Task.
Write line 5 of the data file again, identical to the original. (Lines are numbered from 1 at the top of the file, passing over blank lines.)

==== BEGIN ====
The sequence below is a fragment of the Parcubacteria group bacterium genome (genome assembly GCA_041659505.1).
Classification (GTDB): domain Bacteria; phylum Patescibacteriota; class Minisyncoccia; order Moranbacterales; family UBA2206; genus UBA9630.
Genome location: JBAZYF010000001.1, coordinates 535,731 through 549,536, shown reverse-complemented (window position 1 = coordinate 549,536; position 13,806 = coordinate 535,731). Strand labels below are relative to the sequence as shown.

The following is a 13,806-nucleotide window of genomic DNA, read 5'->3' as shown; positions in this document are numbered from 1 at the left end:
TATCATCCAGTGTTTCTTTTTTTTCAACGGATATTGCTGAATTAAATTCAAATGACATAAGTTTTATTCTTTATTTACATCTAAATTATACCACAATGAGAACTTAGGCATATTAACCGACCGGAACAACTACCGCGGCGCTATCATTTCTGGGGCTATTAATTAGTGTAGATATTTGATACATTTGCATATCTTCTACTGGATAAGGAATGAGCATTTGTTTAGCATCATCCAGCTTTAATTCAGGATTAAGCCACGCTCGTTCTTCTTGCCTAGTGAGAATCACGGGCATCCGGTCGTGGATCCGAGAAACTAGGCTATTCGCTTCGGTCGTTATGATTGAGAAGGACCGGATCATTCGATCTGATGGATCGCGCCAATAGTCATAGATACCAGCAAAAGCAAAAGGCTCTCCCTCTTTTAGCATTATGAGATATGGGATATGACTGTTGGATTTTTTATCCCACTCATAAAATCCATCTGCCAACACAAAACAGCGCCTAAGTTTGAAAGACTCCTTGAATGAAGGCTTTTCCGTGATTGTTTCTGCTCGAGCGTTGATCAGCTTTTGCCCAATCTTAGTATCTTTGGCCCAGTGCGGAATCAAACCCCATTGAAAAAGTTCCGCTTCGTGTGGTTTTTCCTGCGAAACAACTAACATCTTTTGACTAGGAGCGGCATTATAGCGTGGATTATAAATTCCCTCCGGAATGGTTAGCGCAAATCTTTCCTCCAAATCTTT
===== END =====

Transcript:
TATCATCCAGTGTTTCTTTTTTTTCAACGGATATTGCTGAATTAAATTCAAATGACATAAGTTTTATTCTTTATTTACATCTAAATTATACCACAATGAGAACTTAGGCATATTAACCGACCGGAACAACTACCGCGGCGCTATCATTTCTGGGGCTATTAATTAGTGTAGATATTTGATACATTTGCATATCTTCTACTGGATAAGGAATGAGCATTTGTTTAGCATCATCCAGCTTTAATTCAGGATTAAGCCACGCTCGTTCTTCTTGCCTAGTGAGAATCACGGGCATCCGGTCGTGGATCCGAGAAACTAGGCTATTCGCTTCGGTCGTTATGATTGAGAAGGACCGGATCATTCGATCTGATGGATCGCGCCAATAGTCATAGATACCAGCAAAAGCAAAAGGCTCTCCCTCTTTTAGCATTATGAGATATGGGATATGACTGTTGGATTTTTTATCCCACTCATAAAATCCATCTGCCAACACAAAACAGCGCCTAAGTTTGAAAGACTCCTTGAATGAAGGCTTTTCCGTGATTGTTTCTGCTCGAGCGTTGATCAGCTTTTGCCCAATCTTAGTATCTTTGGCCCAGTGCGGAATCAAACCCCATTGAAAAAGTTCCGCTTCGTGTGGTTTTTCCTGCGAAACAACTAACATCTTTTGACTAGGAGCGGCATTATAGCGTGGATTATAAATTCCCTCCGGAATGGTTAGCGCAAATCTTTCCTCCAAATCTTT